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Songs of Insects workshop

The group heads into the bush during a field trip associated with this weekend's Singing Insects Workshop at the Edge of Appalachia preserve in Adams County. This class was one of a series of Advanced Naturalist Workshops organized by the Cincinnati Museum and taught at the Eulett Center.

Topflight experts are brought in to teach these weekend long courses, and this weekend the instructor was Wil Hershberger. Wil is an authority on the Orthoptera, our "singing" insects and that was the focus of this seminar. I really appreciate Chris Bedel and Mark Zloba of the Cinci Museum allowing me to attend for one day; that's all that time would permit. So, off I went to Adams County yesterday to learn from Wil and as expected it was a great experience.

This book created a landslide of interest in singing insects: crickets, katydids, cicadas, etc. Released in 2007, the Songs of Insects is now in its third printing and has served as the vehicle by which many thousands of people have taken a greater interest in the sounds that are created by the singing insects. If you are curious about the ever-present sounds that are now at a crescendo and surround you each time you go outside, this is the book to have. Wil collaborated with recordist extraordinaire Lang Elliott, and the men spent six years conducting field work for the project.

I've known Wil for five or six years, and time spent in the field with him is worth its weight in gold, even at today's prices. He can recognize all of the insect singers by voice and is a master at locating them in the grass and thickets. We saw and heard a great many species, as the workshop was split between indoor lectures and outdoor excursions. As a personal bonus, Wil solved a three year mystery for me. For the last trio of summers, I have had a cricket in the flower beds that delivers a series of deep forceful chirps in series of a dozen notes or so. My attempts to learn its ID were fruitless. Until this workshop, when we heard the same bug in a weedy lawn. Japanese burrowing cricket, Velarifictorus micado! That one wasn't on my radar screen and apparently Columbus, where I live, is near the northern limits for this nonnative insect.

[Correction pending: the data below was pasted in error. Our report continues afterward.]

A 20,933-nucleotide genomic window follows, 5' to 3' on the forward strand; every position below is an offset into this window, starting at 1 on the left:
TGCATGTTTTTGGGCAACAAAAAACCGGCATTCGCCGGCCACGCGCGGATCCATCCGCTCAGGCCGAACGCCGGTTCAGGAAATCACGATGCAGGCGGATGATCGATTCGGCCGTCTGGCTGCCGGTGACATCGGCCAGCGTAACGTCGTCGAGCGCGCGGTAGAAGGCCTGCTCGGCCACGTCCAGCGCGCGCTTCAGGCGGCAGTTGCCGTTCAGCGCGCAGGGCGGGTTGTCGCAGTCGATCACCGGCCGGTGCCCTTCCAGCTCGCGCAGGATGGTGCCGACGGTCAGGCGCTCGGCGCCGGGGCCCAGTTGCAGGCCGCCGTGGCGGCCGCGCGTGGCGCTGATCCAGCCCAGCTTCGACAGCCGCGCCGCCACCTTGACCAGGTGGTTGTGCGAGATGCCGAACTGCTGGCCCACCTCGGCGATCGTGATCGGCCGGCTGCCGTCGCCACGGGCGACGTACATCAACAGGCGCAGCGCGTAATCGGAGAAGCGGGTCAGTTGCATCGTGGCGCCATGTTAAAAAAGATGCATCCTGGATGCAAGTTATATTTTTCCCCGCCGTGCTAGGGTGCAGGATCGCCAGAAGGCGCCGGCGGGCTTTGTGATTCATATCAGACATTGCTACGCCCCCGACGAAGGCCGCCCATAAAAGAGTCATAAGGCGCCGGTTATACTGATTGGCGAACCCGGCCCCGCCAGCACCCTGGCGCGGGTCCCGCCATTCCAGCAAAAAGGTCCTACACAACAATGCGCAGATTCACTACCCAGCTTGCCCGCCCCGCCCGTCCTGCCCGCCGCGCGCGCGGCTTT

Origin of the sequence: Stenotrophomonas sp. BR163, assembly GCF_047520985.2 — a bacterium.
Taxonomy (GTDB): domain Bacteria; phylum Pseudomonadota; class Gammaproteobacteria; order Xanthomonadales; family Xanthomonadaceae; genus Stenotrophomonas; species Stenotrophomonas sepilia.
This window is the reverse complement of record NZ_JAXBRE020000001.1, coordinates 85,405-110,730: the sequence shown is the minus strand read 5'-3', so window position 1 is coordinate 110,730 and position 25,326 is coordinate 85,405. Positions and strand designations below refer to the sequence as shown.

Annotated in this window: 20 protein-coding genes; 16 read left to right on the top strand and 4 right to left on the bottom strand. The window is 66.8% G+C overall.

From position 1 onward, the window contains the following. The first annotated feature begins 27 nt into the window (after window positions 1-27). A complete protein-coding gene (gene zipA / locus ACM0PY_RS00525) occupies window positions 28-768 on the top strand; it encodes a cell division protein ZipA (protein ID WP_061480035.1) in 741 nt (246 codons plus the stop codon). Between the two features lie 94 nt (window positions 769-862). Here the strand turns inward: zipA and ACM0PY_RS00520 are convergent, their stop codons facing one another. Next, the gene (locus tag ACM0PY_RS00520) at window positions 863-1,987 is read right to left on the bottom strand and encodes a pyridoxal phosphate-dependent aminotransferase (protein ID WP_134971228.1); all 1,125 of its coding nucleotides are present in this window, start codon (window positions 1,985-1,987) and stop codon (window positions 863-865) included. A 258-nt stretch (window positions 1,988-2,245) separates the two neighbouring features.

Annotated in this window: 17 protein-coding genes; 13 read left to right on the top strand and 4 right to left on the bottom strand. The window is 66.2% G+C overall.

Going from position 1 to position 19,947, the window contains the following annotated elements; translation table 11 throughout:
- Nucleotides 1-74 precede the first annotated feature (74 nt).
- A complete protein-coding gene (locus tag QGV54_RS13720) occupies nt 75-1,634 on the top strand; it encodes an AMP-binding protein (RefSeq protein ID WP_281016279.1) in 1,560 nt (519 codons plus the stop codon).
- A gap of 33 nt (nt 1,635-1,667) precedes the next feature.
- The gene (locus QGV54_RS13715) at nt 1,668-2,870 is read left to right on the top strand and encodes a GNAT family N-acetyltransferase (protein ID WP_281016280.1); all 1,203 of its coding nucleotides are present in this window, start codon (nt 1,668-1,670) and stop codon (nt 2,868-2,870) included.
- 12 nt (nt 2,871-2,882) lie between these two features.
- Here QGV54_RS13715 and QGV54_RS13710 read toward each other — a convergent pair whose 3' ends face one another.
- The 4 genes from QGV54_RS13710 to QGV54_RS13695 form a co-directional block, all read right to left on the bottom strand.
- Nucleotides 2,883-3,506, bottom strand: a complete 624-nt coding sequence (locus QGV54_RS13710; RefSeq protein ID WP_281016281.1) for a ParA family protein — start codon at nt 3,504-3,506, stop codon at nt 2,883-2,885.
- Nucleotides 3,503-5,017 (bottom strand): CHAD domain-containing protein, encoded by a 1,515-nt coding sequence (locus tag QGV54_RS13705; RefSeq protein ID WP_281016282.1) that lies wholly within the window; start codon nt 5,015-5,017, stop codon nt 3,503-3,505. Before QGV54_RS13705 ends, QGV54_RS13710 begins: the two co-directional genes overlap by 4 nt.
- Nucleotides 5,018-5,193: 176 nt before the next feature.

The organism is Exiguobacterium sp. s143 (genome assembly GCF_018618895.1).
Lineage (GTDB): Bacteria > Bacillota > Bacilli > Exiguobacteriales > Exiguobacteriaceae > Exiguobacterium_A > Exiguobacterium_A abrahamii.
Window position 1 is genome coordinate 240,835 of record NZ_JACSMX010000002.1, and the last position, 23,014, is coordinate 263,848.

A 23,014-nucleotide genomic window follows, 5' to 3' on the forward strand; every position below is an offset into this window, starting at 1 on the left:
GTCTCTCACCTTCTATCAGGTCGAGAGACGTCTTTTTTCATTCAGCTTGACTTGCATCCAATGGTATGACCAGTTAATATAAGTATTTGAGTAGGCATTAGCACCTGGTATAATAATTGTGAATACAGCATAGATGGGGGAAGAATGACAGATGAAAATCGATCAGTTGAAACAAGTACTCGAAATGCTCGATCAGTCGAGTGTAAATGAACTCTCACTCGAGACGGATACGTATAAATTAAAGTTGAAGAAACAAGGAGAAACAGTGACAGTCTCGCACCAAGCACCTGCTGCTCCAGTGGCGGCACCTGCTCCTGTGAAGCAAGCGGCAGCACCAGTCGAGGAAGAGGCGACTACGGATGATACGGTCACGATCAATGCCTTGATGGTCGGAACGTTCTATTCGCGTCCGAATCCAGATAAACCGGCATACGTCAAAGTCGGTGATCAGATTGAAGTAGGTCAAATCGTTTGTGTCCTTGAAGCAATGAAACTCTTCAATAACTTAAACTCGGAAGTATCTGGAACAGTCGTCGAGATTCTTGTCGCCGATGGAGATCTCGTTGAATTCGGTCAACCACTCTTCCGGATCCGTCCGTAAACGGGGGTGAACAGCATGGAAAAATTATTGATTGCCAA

To say the insects were cooperative would be an understatement. Here, a greater anglewing, Microcentrum rhombifolium, perches on a participant's camera, making for a tough shot for him but an easy photo op for me. These large katydids are seemingly everywhere this year and we saw and heard scads of them. I recently posted about greater anglewings HERE.

We get up close and personal with an anglewing, so much so that you can see one of its ears. Just below the "knee" on its leg, you'll notice a small linear opening, or pore. That's the katydid's hearing organ, and there is another on the opposite leg. Having their ears spaced like this probably allows for better triangulation of sounds, and that helps the females to pinpoint the location of the singing male. Who, of course, is singing to attract a mate.

We weren't ten minutes out the door on our first field foray when we noticed this curious happening - not something you'll see everyday. It is a woodland meadow katydid, Conocephalus nemoralis, in the act of molting. Like caterpillars, orthopterans go through a series molts on their way to adulthood, emerging from each a bit larger and more mature. Normally this process takes place under cover of night, which is why people rarely encounter it.